Is the Worst Over for UK Dividends?
Investors should brace themselves for £40 billion in lost dividends this year, and while 2021 should see a recovery, it will take years to get back to 2019 levels
- James Gard
- 4 min reading time
UK income investors should not expect a return to last year's dividend levels until 2026, according to Link's quarterly dividend report, which lays bare the extent of the damage from cuts and suspensions. Before Covid-19, UK companies were expected to pay out over £100 billion in income, but this has been drastically chopped to £60 billion even under a best-case scenario.
2020 has already been a tough year for UK dividend seekers, with high-profile cuts from the likes of Royal Dutch Shell (RDSB) and tobacco giant Imperial Brands (IMP). The cuts have slashed billions of pounds in payouts that investors had being relying on for vital income.
Royal Mail’s (RMG) recent decision to cancel its dividend is a reminder that the threat to income is ongoing even though the worst of the stock market sell-off appears to have passed. There are still some question marks over BP (BP.), whose shares currently yield more than 10%, will follow its rival Shell in cutting dividends this year. Meanwhile, banks are still waiting for the green light before they can resume dividends after regulators forced them to suspend.
Can investors expect to see some improvement over the rest of the year as company revenues start to recover and economies re-open? According to Link’s latest quarterly dividend report: probably not. The investment group says 2020 is still likely to be a terrible year for UK equity income, though perhaps not as bad as investors had feared at the peak of the Covid-19 recovery.
Around 75% of UK companies that usually pay dividends cut or suspended their pay out in the second quarter of the year, according to Link. This is worse than the 2009 financial crisis, when 40% of companies cut their dividend in Q1 2009. Link warns that UK dividends may not recover to 2019's levels of £100 billion until 2026.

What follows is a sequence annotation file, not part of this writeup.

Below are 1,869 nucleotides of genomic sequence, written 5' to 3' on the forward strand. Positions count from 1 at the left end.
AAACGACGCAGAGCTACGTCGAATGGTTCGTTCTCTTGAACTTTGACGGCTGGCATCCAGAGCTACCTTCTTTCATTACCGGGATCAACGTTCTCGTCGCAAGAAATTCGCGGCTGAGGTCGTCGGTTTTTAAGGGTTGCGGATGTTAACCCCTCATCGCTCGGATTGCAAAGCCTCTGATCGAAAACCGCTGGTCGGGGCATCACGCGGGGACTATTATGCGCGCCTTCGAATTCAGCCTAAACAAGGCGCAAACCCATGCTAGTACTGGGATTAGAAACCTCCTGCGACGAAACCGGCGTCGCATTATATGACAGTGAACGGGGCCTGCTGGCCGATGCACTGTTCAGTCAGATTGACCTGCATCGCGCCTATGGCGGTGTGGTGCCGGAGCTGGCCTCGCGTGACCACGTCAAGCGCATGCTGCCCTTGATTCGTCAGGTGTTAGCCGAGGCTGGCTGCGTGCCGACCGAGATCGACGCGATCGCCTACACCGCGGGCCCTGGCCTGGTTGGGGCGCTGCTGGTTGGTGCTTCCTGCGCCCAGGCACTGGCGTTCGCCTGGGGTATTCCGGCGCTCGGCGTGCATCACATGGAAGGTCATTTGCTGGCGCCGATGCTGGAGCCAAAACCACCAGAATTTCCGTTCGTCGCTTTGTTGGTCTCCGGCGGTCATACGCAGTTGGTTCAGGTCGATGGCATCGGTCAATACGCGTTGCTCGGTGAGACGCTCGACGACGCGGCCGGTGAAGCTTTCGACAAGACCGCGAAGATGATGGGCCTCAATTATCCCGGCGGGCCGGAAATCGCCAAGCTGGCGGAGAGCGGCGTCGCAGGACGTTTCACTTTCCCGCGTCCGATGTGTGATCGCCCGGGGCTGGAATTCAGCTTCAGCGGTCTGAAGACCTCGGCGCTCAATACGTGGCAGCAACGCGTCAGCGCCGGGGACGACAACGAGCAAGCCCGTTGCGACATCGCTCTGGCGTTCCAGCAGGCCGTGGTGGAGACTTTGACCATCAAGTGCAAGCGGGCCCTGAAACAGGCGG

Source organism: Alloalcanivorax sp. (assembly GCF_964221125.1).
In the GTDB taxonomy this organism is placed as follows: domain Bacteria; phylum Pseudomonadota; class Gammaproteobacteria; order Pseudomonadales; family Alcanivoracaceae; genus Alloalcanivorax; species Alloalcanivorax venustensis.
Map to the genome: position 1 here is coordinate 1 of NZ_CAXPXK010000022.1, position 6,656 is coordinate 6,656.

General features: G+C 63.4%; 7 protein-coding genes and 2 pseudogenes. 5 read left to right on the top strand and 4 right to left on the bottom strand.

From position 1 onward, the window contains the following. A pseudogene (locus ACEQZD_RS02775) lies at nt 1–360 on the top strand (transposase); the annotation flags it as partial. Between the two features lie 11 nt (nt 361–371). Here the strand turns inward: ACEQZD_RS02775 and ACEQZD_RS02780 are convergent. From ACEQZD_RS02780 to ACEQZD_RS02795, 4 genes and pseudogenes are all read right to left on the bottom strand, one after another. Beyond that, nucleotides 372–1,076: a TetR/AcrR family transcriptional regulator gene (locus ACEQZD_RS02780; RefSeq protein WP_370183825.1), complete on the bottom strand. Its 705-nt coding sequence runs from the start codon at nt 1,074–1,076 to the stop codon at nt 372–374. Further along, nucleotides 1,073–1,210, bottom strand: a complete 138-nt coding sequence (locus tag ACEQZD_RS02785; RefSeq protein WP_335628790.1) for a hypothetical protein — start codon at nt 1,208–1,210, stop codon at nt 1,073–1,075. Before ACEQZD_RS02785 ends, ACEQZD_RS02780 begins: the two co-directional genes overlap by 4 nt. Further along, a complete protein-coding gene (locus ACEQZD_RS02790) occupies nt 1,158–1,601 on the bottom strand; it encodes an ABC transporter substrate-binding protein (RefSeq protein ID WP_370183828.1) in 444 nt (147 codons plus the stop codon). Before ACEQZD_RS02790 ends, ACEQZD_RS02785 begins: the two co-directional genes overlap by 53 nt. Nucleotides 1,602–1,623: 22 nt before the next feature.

In April, Link forecast that under a worst-case-scenario, UK dividend payouts would more than halve to £46.5 billion this year. Under a best-case scenario the group predicted pay outs would be down 29% from a year ago at around £70 bilion.
Halfway through the year, more is now known about companies' plans for 2020 and this best-case scenario has been lowered to £60.5 billion, a fall of 39%. The worst-case-scenario is improved but to a still painful 43% fall to £56.3 billion.
Before Covid-19, UK companies had been expected to pay out more than £100 billion in dividends this year. This means that even under the most optimistic scenario, investors will have to forgo around £40 billion in income.
The predicted percentage falls for this year are more pronounced when special dividends are included too, as they made up a decent chunk of 2019’s payout.
Will Dividends Bounce Back Next Year?
Investors should have a better second half of the year, says Patrick Harrington, managing director at OLIM Investment Managers, as companies that deferred dividends rather than cancelling them outright will likely restart payments. “But a strong recovery in payments is unlikely before 2021,” he warns, and much depends on whether banks are allowed to restart their dividends.
Link expects a rebound next year, with dividends reaching between £70 billion and £80 billion in overall payouts, including special dividends. Susan Ring, chief executive officer of corporate markets at Link says that 2020 has been a good opportunity for companies with low dividend cover to press the reset button and shore up their finances.
“2020 has provided an opportunity for many companies to reset their dividends at a lower, more sustainable level from which they can again start to rebuild. In the short term this is painful for investors, but in the long run it helps create healthier companies,” she says.
Our monthly dividend report has been updated to factor in dividend cover, which shows how much of a company’s profit is used to pay dividends. Many of the companies that haven't cut dividends, such as Reckitt Benckiser (RB.) and Diageo (DGE), have higher than average dividend cover.
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